SOLVING A BIGGER ISSUE
THAT ONE CHAIR
We all have THAT ONE CHAIR that ends up being the catch-all for our unworn clothes. This funny habit is one of convenience but unfortunately ends up looking messy and cluttered. This design is meant to take this funny habit and transform it into something beautiful and functional.
THAT ONE CHAIR also takes a look at where your clothes go after you are done throwing them on the chair and choose to throw them away. By reusing discarded clothes in its upholstery, this chair encourages the recycling and reuse of materials.
Connecting to a bigger issue
More than 15 million tons of used textile waste is generated each year in the United States.
The average American throws away 80 pounds of used clothing a year per person.
Although there is a wide variety of recycling options for used clothing many people are unaware and end up throwing away unwanted clothes despite them still having beauty and life. I wanted this chair to use repurposed clothing to remind people that once they are done throwing their clothes on the chair, not to just throw them away.
Through there creative use of materials, simplicity, and subtle details; each image above had a hand in guiding my final design.
I began sketching a variety of forms each exploring how clothes might be captured, draped, or hung on them.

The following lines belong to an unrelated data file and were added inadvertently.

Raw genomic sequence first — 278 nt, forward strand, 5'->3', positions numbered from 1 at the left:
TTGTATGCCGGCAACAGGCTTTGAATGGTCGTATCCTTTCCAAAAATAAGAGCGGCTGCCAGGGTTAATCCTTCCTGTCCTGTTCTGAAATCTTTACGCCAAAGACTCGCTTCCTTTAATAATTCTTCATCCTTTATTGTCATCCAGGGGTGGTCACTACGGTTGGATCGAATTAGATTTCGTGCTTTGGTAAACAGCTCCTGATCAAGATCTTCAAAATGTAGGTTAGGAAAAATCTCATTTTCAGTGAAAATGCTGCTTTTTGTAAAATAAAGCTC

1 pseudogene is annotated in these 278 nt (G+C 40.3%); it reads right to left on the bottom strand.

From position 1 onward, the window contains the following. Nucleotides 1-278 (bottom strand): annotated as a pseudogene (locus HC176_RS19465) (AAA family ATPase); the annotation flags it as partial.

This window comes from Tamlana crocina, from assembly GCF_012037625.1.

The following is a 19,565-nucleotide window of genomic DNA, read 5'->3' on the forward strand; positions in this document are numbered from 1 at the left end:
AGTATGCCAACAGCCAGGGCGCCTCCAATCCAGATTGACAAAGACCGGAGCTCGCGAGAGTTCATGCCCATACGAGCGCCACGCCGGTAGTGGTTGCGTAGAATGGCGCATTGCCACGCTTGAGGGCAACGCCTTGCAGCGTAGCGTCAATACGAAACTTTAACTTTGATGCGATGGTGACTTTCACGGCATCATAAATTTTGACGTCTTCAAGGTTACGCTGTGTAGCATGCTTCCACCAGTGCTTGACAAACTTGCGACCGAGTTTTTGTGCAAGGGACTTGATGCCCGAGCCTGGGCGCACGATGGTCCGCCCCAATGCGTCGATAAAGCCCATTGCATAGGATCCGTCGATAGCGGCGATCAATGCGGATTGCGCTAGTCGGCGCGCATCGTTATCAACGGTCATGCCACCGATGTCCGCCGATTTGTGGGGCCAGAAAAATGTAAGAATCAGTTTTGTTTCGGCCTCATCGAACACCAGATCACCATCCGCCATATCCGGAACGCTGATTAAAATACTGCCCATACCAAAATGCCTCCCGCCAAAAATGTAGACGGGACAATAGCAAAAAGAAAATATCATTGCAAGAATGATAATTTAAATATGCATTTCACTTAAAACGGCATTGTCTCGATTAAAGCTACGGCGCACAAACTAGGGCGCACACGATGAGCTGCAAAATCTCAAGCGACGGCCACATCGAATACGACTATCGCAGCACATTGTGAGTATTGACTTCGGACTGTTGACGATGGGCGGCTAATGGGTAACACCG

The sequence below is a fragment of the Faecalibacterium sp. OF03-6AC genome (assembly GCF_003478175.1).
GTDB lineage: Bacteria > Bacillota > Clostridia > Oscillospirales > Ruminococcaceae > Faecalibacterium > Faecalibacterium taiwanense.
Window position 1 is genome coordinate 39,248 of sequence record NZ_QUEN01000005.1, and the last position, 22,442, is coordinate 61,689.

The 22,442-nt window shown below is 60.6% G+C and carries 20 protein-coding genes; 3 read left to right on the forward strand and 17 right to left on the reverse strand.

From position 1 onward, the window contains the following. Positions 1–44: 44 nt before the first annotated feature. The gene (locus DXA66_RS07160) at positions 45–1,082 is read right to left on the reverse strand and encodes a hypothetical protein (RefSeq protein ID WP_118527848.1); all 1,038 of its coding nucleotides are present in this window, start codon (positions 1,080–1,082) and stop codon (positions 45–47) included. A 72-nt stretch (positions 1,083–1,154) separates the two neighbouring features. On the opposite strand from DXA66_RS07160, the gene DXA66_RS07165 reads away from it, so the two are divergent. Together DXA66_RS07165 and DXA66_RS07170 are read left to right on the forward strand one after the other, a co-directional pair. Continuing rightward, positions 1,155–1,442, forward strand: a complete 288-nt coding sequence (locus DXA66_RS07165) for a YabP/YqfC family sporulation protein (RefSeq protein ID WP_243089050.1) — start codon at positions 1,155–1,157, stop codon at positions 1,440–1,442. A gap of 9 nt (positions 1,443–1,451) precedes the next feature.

Creating over 60 small mock-ups allowed me to quickly ideate a variety of ideas. These small models also allowed me to make sure the design worked from all angles as well as get an idea of how structurally stable each design might be.
refining the form
In SolidWorks, I was able to refine subtle details and test different options side by side.
Finding the right material
The small details
In just a few easy steps you and your guests will be sitting comfortably around the TATAMI TABLE.
The TATAMI TABLE is a Japanese inspired, Danish designed coffee table that inspires connection through floor living.
The floor can socially unite people, putting them on one level with each other: one simple humbling level.
As we work from home, it is important to maintain social interactions. Connecting with others over a hot meal can often be an extremely healing and Hygge experience.